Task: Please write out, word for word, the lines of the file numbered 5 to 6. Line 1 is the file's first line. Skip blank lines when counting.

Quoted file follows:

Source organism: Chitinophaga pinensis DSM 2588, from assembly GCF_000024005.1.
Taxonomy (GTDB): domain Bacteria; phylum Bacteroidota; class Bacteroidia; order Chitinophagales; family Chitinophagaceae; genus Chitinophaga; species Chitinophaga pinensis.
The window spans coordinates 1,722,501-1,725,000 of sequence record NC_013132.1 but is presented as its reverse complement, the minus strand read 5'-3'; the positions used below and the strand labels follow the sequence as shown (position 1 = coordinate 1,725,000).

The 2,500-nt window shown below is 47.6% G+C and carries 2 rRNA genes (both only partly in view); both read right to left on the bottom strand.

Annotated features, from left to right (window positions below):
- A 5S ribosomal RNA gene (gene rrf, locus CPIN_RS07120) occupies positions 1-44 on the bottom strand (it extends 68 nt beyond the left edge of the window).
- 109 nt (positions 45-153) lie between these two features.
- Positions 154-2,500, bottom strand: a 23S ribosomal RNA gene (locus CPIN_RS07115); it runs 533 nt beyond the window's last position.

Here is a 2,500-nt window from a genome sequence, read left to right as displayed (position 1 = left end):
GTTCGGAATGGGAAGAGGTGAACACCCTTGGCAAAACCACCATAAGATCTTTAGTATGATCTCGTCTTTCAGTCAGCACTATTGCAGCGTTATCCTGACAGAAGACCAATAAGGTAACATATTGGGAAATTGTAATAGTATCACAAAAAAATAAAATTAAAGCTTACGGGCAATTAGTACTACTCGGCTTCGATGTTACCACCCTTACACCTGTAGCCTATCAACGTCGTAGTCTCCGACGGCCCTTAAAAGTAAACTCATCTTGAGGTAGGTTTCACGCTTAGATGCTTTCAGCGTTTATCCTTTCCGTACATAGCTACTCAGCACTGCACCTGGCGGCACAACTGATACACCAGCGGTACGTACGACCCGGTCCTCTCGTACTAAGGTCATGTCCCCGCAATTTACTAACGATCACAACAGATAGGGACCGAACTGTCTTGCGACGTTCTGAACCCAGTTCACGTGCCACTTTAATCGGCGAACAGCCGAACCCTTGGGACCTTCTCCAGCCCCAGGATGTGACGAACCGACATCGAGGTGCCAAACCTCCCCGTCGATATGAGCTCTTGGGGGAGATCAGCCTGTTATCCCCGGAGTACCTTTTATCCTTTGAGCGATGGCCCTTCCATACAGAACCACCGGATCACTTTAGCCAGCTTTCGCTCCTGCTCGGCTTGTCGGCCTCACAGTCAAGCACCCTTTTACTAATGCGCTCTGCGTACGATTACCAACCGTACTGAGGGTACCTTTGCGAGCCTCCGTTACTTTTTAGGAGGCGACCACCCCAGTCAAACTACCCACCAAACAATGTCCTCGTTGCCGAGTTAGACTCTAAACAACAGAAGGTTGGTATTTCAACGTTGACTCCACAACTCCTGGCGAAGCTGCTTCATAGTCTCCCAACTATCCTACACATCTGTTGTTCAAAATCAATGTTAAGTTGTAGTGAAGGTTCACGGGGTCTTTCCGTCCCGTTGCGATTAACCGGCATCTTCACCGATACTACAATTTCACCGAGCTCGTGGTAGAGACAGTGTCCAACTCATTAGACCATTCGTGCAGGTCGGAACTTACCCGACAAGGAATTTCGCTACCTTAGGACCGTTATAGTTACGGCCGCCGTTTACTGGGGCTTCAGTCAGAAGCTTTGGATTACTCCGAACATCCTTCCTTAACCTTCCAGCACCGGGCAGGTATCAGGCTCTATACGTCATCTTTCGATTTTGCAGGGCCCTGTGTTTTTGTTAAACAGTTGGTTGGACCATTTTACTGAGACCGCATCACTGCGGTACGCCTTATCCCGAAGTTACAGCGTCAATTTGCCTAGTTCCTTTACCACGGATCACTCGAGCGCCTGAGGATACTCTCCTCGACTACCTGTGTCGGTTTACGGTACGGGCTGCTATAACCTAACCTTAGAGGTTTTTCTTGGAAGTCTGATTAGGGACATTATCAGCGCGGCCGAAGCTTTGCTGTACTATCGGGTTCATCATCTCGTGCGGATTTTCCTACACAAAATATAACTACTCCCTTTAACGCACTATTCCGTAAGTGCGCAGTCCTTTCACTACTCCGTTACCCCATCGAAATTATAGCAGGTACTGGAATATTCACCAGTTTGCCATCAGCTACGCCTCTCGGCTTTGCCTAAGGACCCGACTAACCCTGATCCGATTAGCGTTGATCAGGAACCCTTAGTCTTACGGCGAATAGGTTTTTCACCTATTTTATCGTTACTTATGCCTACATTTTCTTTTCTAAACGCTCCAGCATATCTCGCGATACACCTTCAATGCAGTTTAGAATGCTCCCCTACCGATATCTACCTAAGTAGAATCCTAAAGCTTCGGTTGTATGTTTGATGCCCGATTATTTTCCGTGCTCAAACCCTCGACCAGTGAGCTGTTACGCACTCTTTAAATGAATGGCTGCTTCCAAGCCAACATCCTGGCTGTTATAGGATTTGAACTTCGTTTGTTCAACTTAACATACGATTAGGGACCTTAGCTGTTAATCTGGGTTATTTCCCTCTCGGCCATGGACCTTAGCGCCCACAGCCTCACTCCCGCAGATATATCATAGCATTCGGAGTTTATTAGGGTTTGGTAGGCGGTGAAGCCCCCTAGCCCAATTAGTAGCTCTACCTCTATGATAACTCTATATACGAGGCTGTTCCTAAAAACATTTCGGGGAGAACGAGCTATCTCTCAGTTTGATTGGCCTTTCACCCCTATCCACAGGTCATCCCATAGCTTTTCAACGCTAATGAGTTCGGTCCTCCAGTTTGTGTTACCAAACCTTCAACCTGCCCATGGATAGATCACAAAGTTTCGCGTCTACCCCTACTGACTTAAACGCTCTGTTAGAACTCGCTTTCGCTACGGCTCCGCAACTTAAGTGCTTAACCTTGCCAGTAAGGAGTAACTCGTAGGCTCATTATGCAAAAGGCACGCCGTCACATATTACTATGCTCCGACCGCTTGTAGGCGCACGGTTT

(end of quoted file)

Annotated features, from left to right (window positions below):
- A 5S ribosomal RNA gene (gene rrf, locus CPIN_RS07120) occupies positions 1-44 on the bottom strand (it extends 68 nt beyond the left edge of the window).